by: Boni Ashburn and Julia Denos
Published August 1, 2011 by Abrams Books for Young Readers
For the third Thursday of November, I am featuring Michigan author Boni Ashburn and her book I HAD A FAVORITE DRESS. I love this book, and it is definitely for the girls in your life! The book starts with the little girl sharing her favorite dress that she wears every Tuesday, her favorite day of the week. Throughout the book the dress is modified and changed as the girl grows bigger and bigger. What the dress changes into at the end is cool to see. I also like the progression of the book as it flows through the rest of the days of the week. Definitely will make a great Christmas present! I plan on buying at least one copy as a gift.
Now let me turn it over to Boni Ashburn, the author of three other picture books as well. To find out more, check out her website.
1. What was your inspiration for I Had a Favorite Dress?
My kids really enjoyed the book Joseph Had An Overcoat (the version by Simms Taback is our favorite), but I always had to explain all the different items of clothing- like suspenders, handkerchiefs, cloth-covered buttons, etc, that they weren't familiar with- every time we read it! I thought it would be great to have a kid-centric version that they could more easily identify with. And then when my daughter lamented one day about a dress getting too short, I knew I had my story. Since I can't sew, the least I could do was write a story for her!
2. You write in both prose and rhyme. How do you decide which way to go when writing a picture book?
Interesting question! The form seems to come to me along with the idea- I don't usually ponder which way to go. If it's a retelling, I guess I start with the form of the original- I think it makes the new theme or setting "pop" more, although I do have an upcoming book that is inspired by a prose story and it came to me in rhyme. A lot of times I will start with a phrase or line that I hear in my head and I can pretty much tell if it will work better in prose or rhyme from the start. I couldn't always though- when I started writing, I was a terrible rhymer with NO sense of rhythm. It has very much been a learned process for me!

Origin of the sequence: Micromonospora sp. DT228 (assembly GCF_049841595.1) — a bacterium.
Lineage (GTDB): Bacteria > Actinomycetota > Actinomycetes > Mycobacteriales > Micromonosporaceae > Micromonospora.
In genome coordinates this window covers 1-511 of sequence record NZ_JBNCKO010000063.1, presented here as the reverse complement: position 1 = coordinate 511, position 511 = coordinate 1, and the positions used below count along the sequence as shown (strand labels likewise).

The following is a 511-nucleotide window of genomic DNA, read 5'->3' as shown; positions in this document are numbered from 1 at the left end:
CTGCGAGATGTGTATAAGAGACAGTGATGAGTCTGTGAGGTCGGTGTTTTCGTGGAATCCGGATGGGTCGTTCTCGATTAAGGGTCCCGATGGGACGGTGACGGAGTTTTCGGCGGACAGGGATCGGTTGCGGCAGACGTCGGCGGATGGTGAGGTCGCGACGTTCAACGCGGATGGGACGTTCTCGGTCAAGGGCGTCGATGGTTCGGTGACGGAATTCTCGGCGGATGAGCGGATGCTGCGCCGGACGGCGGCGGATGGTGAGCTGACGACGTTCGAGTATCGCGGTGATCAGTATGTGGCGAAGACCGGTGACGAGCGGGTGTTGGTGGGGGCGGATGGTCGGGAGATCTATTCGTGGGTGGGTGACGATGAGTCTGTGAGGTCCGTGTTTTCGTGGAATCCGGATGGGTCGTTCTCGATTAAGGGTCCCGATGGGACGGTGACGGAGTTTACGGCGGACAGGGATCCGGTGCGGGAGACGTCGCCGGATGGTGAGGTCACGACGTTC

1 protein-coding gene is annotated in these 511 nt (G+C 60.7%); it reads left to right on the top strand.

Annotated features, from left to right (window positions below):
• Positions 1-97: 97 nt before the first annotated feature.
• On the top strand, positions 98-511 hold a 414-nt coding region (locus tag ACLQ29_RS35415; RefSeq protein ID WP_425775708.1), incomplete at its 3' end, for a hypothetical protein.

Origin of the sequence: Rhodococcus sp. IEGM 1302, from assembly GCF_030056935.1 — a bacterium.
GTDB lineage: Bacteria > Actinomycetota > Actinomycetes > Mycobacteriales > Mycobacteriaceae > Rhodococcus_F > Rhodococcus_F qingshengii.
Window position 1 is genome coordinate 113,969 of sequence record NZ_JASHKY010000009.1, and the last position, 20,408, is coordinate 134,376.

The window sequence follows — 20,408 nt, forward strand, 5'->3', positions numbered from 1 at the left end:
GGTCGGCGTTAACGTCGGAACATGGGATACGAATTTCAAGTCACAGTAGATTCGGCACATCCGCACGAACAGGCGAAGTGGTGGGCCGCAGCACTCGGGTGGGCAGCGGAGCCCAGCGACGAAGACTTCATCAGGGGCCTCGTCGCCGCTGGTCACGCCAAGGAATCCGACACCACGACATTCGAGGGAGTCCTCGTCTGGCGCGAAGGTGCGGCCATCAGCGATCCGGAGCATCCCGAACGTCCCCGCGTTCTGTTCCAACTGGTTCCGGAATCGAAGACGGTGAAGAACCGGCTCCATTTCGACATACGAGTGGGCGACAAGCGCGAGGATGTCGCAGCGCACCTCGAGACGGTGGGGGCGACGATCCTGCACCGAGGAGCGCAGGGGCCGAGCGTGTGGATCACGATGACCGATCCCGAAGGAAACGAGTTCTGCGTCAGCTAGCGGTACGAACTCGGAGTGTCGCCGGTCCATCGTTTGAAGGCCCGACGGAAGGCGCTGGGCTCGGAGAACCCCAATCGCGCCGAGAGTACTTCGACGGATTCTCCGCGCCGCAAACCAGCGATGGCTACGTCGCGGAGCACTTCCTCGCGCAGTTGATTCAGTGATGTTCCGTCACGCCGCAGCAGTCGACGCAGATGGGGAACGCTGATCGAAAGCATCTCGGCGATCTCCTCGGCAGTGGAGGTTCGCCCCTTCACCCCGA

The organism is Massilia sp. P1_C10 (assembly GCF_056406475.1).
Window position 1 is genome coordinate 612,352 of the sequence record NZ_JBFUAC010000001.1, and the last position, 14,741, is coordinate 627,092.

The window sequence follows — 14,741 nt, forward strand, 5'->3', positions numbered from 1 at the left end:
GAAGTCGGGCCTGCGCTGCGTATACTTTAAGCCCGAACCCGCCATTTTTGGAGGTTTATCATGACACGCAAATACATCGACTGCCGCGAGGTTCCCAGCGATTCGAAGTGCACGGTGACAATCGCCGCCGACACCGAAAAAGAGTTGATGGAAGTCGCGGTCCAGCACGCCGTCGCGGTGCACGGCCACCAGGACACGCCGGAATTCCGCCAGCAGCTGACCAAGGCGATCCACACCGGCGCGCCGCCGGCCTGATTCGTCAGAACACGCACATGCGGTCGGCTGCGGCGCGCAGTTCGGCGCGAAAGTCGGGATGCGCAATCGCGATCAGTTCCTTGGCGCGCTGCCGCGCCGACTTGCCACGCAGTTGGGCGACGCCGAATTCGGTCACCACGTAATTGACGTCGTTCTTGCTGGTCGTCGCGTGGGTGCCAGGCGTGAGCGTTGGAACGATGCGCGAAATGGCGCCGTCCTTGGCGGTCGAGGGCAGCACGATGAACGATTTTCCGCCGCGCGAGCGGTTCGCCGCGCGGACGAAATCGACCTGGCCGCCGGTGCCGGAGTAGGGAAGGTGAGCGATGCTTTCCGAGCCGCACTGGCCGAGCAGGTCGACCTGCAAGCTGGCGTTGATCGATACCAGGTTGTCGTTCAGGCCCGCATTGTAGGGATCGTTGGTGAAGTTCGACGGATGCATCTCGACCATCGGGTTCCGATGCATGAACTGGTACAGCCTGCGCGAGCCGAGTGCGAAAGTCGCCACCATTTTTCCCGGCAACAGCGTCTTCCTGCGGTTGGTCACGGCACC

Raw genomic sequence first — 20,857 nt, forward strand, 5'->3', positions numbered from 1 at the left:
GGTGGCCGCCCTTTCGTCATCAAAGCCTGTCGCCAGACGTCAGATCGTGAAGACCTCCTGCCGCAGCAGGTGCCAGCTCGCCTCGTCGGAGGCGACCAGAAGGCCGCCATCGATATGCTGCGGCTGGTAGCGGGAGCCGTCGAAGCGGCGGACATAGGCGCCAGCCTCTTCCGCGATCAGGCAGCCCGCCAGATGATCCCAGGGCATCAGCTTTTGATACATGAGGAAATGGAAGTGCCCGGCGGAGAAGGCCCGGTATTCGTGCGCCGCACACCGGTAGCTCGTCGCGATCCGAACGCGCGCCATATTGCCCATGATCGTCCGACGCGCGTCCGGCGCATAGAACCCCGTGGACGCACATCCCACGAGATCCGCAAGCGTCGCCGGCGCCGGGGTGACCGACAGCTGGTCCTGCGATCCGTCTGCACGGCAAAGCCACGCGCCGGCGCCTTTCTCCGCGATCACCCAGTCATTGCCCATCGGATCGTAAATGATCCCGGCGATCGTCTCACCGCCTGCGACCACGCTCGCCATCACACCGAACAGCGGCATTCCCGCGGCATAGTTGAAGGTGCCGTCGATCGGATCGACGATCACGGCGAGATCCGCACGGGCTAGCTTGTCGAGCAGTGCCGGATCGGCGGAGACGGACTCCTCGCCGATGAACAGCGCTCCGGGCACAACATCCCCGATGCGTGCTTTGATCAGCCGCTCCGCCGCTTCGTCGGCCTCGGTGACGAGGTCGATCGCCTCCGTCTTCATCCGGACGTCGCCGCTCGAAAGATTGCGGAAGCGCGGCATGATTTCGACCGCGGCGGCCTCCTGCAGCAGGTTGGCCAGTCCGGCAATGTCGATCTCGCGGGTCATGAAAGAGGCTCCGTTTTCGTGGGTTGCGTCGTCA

3. Do you have any future projects you could share about?
My next book is coming out in February, I think, from Sterling Books. It's called Builder Goose: It's Construction Rhyme Time! and is a fun, construction-themed collection of Mother Goose poems. I have two other projects that are in the illustrator-search stage (one with Abrams and one with Beach Lane Books).
4. What are your thoughts on the future of picture books?
Oh, I think real, hold-in-your-lap picture books are so important for children of all ages and for so many reasons. I still read picture books with my 10-year-old twins every night! We enjoy them as picture books and illustrated stories, but also for learning writing concepts and skills and for learning to think critically about writing and art. My kids know how to analyze a picture book and formulate opinions and theories and articulate those ideas. It's amazing to me how much they can get out of a 32 page book. It is an experience I hope all children have and continue to have for a long time to come. I'm not against technology at all, but I do think something of the reading experience is lost in e-books and apps and "added content". I suppose I hope that they can all co-exist in the world as different ways to experience creative content, but that the value of traditional picture books isn't lost.
5. Do you have any helpful insights for aspiring picture book writers?
Read, write, read, write, read, write, repeat. And repeat and repeat and repeat! That is the single best way to get successful at writing picture books in my opinion. I have a page on my website that covers a lot of the basics, like places to go for information about the business, organizations to join (SCBWI!!), etc. But the best piece of advice I ever read was on Linda Sue Park's website: read 1,000 of the type or genre of book you want to write before you start writing. I would modify that a bit and say to go ahead and start writing as you do that reading research, but realize that whatever you write at this stage may just end up being practice. You truly have to understand the picture book form as organically as possible to be able to write a successful one, and the best way to do that is through reading so many of them that you can write one almost without thinking about what you're doing. So all of that, and intelligent persistence, and patience. Lots and lots and lots of patience!
Thank you so much for sharing with us, Boni! Best of luck in your future manuscripts. And stop back next week for my last Michigan spotlight of November which will feature Kelly DiPucchio and her book CLINK.